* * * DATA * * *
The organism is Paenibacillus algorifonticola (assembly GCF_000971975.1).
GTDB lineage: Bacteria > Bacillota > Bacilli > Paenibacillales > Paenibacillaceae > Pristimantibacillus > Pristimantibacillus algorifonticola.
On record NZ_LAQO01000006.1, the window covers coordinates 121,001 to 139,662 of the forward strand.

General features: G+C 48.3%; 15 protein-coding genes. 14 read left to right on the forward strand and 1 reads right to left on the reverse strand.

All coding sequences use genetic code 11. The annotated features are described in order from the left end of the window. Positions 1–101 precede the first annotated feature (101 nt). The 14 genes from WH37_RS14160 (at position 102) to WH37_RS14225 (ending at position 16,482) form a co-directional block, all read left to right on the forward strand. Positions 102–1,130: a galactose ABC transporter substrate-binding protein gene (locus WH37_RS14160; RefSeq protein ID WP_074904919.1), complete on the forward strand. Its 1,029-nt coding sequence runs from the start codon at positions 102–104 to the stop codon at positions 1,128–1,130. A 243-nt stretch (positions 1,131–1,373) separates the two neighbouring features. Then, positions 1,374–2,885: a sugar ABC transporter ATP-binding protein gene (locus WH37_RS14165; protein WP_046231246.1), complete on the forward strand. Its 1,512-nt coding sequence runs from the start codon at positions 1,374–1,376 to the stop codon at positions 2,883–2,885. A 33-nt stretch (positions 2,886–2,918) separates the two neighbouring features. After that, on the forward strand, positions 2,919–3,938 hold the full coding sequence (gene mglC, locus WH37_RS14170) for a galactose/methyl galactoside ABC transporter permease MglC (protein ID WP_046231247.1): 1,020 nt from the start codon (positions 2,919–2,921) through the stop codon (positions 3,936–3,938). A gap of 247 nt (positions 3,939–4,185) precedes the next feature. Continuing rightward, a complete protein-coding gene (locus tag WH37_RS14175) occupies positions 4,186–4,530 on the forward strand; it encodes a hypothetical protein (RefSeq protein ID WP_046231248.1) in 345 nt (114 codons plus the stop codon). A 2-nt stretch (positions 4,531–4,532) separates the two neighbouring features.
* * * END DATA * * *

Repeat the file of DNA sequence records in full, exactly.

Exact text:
The organism is Paenibacillus algorifonticola (assembly GCF_000971975.1).
GTDB lineage: Bacteria > Bacillota > Bacilli > Paenibacillales > Paenibacillaceae > Pristimantibacillus > Pristimantibacillus algorifonticola.
On record NZ_LAQO01000006.1, the window covers coordinates 121,001 to 139,662 of the forward strand.

General features: G+C 48.3%; 15 protein-coding genes. 14 read left to right on the forward strand and 1 reads right to left on the reverse strand.

All coding sequences use genetic code 11. The annotated features are described in order from the left end of the window. Positions 1–101 precede the first annotated feature (101 nt). The 14 genes from WH37_RS14160 (at position 102) to WH37_RS14225 (ending at position 16,482) form a co-directional block, all read left to right on the forward strand. Positions 102–1,130: a galactose ABC transporter substrate-binding protein gene (locus WH37_RS14160; RefSeq protein ID WP_074904919.1), complete on the forward strand. Its 1,029-nt coding sequence runs from the start codon at positions 102–104 to the stop codon at positions 1,128–1,130. A 243-nt stretch (positions 1,131–1,373) separates the two neighbouring features. Then, positions 1,374–2,885: a sugar ABC transporter ATP-binding protein gene (locus WH37_RS14165; protein WP_046231246.1), complete on the forward strand. Its 1,512-nt coding sequence runs from the start codon at positions 1,374–1,376 to the stop codon at positions 2,883–2,885. A 33-nt stretch (positions 2,886–2,918) separates the two neighbouring features. After that, on the forward strand, positions 2,919–3,938 hold the full coding sequence (gene mglC, locus WH37_RS14170) for a galactose/methyl galactoside ABC transporter permease MglC (protein ID WP_046231247.1): 1,020 nt from the start codon (positions 2,919–2,921) through the stop codon (positions 3,936–3,938). A gap of 247 nt (positions 3,939–4,185) precedes the next feature. Continuing rightward, a complete protein-coding gene (locus tag WH37_RS14175) occupies positions 4,186–4,530 on the forward strand; it encodes a hypothetical protein (RefSeq protein ID WP_046231248.1) in 345 nt (114 codons plus the stop codon). A 2-nt stretch (positions 4,531–4,532) separates the two neighbouring features.